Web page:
This is my E-Flite P-51 Mustang Unboxing, Build, Maiden Flight, and Review video. In it I unbox, build, fly, and review the new full-house Dallas Doll P-51 Mustang from E-Flite.
This is the BNF Basic, which means it doesn’t come with a battery or a charger. It does come with a receiver to bind to your Spektrum radio such as a Spektrum DX6 like I used in the maiden flight in this video.
This is my first park flyer sized P-51 in this E-Flite Mustang and it is the first plane I have every owned that comes complete with flaps and retracts, which was a bit intimidating to say the least.
The video is packed full of scale low passes much like I have tried to do with my Parkzone P-51 Mustang RC Plane videos along with some loops and rolls. This plane much like my Parkzone Ultra Micro P-51, is nicely detailed overall and looks so scale in the air! Not only that, the AS3X technology make it very stable in the air even in fairly swirly wind! That helps keep you from crashing your plane and we all know none of us like to crash our planes….at least those of us that are sane.
This updated E-flite Parkflyer version of the P-51D Mustang is so much fun to fly that I am happy to show you how this WW2 RC airplane flies! Horizon Hobby and E-flite did an amazing job with this RC plane. I am still in awe of how well it flies and how good it looks. It was modeled after the “Dallas Doll” North American P-51 Mustang warbird and this one certainly looks the part.
Flight Review Notes:
– Paint flakes off way too easy and glue is required
– Arrived with dinged up flap
– Slightly underpowered
– Tracks really well right out of the box
– Quick and easy build overall
– Comes with flaps and retracts
My overall conclusion is that If you are on the fence about buying this like I was, jump off and get your piece of World War II history today. None of the issues I had impacted the flight performance or anything else in a negative way.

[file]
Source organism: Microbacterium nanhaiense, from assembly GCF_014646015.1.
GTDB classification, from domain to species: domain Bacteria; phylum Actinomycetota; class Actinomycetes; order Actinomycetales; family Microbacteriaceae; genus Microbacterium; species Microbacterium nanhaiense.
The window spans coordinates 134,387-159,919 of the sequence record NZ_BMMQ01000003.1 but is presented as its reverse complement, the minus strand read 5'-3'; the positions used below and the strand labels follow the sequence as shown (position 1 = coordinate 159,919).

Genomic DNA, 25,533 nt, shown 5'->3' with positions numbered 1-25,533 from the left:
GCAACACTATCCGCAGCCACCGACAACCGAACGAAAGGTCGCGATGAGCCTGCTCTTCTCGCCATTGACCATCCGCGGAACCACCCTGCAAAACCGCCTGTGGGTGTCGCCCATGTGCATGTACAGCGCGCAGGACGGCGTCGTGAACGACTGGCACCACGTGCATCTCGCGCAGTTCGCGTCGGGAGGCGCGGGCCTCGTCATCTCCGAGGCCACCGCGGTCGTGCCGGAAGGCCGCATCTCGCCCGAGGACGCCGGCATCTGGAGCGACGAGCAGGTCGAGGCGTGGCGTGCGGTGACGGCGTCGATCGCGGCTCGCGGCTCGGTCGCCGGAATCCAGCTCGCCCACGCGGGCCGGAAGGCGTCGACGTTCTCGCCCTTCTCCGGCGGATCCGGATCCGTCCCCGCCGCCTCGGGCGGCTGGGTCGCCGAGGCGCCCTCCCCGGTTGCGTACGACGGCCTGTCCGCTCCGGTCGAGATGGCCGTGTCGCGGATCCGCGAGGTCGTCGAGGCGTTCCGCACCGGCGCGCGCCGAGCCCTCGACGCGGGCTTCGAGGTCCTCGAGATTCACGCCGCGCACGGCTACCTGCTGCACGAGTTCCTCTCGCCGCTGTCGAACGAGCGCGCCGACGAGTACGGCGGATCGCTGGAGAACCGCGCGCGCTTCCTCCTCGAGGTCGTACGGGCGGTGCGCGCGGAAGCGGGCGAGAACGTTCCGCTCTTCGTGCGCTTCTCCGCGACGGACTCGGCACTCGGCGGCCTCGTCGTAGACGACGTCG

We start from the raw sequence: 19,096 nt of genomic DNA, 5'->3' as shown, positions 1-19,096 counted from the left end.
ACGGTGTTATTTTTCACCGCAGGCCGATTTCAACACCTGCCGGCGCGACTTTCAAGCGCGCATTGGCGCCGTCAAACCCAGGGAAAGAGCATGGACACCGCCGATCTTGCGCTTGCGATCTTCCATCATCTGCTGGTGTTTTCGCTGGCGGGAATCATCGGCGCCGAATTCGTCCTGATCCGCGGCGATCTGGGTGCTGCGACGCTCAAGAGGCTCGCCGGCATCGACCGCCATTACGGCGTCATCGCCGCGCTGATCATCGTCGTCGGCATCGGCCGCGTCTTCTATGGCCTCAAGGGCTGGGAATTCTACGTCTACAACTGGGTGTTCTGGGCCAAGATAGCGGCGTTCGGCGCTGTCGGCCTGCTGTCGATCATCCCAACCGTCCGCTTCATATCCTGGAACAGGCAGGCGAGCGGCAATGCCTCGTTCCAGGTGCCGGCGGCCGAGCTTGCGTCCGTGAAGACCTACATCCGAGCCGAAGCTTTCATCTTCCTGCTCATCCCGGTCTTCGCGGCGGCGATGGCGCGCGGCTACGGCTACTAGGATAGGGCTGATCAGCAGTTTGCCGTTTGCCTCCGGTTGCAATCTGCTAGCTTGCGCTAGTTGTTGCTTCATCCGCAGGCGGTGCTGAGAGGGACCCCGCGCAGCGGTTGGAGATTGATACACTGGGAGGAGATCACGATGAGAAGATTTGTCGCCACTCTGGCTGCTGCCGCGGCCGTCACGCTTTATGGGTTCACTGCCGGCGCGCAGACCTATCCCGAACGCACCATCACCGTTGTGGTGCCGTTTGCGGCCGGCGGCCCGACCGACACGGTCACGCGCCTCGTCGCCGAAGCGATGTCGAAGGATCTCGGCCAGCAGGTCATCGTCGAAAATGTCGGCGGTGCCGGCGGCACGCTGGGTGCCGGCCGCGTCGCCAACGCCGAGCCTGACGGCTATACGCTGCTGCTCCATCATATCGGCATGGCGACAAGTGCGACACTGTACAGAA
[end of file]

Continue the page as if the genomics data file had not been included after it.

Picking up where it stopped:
This is what Wikipedia has to say about the plane this is modeled after, which is the North American P-51 Mustang:
The North American Aviation P-51 Mustang was an American long-range, single-seat fighter and fighter-bomber used during World War II, the Korean War and other conflicts. The Mustang was conceived, designed and built by North American Aviation (NAA) in response to a specification issued directly to NAA by the British Purchasing Commission. The prototype NA-73X airframe was rolled out on 9 September 1940, 102 days after the contract was signed and, with an engine installed, first flew on 26 October.
From late 1943, P-51Bs (supplemented by P-51Ds from mid-1944) were used by the USAAF’s Eighth Air Force to escort bombers in raids over Germany, while the RAF’s 2 TAF and the USAAF’s Ninth Air Force used the Merlin-powered Mustangs as fighter-bombers, roles in which the Mustang helped ensure Allied air superiority in 1944. The P-51 was also in service with Allied air forces in the North African, Mediterranean and Italian theaters, and saw limited service against the Japanese in the Pacific War. During World War II, Mustang pilots claimed 4,950 enemy aircraft shot down.[nb 2]
At the start of the Korean War, the Mustang was the main fighter of the United Nations until jet fighters such as the F-86 took over this role; the Mustang then became a specialized fighter-bomber. Despite the advent of jet fighters, the Mustang remained in service with some air forces until the early 1980s. After World War II and the Korean War, many Mustangs were converted for civilian use, especially air racing, and increasingly, preserved and flown as historic warbird aircraft at airshows.
In the aftermath of WW II, the USAAF consolidated much of its wartime combat force and selected the P-51 as a “standard” piston-engine fighter, while other types, such as the P-38 and P-47, were withdrawn or given substantially reduced roles. As the more advanced (P-80 and P-84) jet fighters were introduced, the P-51 was also relegated to secondary duties.
In 1947, the newly formed USAF Strategic Air Command employed Mustangs alongside F-6 Mustangs and F-82 Twin Mustangs, due to their range capabilities. In 1948, the designation P-51 (P for pursuit) was changed to F-51 (F for fighter), and the existing F designator for photographic reconnaissance aircraft was dropped because of a new designation scheme throughout the USAF. Aircraft still in service in the USAF or Air National Guard (ANG) when the system was changed included: F-51B, F-51D, F-51K, RF-51D (formerly F-6D), RF-51K (formerly F-6K), and TRF-51D (two-seat trainer conversions of F-6Ds). They remained in service from 1946 through 1951. By 1950, although Mustangs continued in service with the USAF after the war, the majority of the USAF’s Mustangs had become surplus to requirements and placed in storage, while some were transferred to the Air Force Reserve (AFRES) and the Air National Guard (ANG).